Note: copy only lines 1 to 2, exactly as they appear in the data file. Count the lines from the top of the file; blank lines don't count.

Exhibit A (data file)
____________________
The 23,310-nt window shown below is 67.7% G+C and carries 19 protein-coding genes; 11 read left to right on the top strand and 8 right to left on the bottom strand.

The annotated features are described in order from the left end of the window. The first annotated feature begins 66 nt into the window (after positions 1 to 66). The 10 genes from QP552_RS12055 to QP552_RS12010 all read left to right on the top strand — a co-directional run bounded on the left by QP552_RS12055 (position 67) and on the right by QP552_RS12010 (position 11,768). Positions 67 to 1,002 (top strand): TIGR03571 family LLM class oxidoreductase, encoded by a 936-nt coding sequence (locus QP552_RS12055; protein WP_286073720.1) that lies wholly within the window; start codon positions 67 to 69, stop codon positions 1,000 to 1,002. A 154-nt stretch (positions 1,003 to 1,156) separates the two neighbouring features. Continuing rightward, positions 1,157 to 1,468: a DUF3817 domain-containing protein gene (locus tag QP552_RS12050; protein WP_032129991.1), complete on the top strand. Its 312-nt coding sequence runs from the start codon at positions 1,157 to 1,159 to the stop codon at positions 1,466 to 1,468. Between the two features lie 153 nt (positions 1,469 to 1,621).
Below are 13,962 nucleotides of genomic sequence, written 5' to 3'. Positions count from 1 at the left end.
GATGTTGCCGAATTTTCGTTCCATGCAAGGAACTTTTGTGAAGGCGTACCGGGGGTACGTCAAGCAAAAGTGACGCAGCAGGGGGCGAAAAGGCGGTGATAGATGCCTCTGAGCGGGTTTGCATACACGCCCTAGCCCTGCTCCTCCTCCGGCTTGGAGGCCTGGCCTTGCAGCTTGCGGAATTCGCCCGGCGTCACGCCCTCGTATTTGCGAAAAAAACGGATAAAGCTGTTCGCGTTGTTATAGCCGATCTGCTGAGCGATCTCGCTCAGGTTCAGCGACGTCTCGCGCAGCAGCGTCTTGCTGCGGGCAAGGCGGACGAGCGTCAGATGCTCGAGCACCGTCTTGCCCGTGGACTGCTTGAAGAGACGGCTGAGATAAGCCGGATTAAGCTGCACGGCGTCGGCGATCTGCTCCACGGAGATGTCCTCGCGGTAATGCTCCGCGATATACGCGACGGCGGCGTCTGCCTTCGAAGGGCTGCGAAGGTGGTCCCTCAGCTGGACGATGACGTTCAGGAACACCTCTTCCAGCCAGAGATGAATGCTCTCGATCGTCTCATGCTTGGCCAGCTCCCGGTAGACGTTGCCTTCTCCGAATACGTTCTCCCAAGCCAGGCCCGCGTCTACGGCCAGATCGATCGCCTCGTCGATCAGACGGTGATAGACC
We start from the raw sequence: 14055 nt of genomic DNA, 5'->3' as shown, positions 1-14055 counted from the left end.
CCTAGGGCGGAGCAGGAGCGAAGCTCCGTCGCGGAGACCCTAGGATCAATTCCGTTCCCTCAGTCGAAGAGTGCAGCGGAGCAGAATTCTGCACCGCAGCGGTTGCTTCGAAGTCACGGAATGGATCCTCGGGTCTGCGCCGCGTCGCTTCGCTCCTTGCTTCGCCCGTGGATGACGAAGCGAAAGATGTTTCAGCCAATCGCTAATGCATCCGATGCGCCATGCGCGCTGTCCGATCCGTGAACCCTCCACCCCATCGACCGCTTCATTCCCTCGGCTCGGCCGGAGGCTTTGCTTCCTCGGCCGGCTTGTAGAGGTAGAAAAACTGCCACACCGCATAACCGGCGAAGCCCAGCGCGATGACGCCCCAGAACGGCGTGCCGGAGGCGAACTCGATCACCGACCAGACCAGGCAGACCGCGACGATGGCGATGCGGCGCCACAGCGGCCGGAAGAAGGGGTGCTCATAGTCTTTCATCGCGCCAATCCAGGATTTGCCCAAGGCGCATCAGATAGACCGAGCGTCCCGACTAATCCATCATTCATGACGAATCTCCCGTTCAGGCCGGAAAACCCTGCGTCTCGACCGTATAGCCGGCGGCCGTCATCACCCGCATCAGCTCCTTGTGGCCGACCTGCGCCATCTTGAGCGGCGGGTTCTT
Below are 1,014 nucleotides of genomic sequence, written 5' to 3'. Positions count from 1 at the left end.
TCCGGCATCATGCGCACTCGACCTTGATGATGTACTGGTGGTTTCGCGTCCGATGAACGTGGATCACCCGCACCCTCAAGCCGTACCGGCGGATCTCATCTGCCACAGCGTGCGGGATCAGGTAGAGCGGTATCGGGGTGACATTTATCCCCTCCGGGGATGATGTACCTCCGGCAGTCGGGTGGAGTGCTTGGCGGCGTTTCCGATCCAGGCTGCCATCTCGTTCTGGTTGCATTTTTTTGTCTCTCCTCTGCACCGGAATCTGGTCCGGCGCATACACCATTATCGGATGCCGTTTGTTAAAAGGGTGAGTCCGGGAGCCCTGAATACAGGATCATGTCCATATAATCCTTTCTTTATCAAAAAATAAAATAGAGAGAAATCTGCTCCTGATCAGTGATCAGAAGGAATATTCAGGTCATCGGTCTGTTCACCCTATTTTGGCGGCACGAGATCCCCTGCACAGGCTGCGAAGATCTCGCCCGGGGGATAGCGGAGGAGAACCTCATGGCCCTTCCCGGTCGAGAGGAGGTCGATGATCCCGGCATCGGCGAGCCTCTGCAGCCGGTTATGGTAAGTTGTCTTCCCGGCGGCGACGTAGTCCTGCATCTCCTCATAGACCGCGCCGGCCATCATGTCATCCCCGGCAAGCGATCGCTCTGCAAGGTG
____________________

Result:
The 23,310-nt window shown below is 67.7% G+C and carries 19 protein-coding genes; 11 read left to right on the top strand and 8 right to left on the bottom strand.

The annotated features are described in order from the left end of the window. The first annotated feature begins 66 nt into the window (after positions 1 to 66). The 10 genes from QP552_RS12055 to QP552_RS12010 all read left to right on the top strand — a co-directional run bounded on the left by QP552_RS12055 (position 67) and on the right by QP552_RS12010 (position 11,768). Positions 67 to 1,002 (top strand): TIGR03571 family LLM class oxidoreductase, encoded by a 936-nt coding sequence (locus QP552_RS12055; protein WP_286073720.1) that lies wholly within the window; start codon positions 67 to 69, stop codon positions 1,000 to 1,002. A 154-nt stretch (positions 1,003 to 1,156) separates the two neighbouring features. Continuing rightward, positions 1,157 to 1,468: a DUF3817 domain-containing protein gene (locus tag QP552_RS12050; protein WP_032129991.1), complete on the top strand. Its 312-nt coding sequence runs from the start codon at positions 1,157 to 1,159 to the stop codon at positions 1,466 to 1,468. Between the two features lie 153 nt (positions 1,469 to 1,621).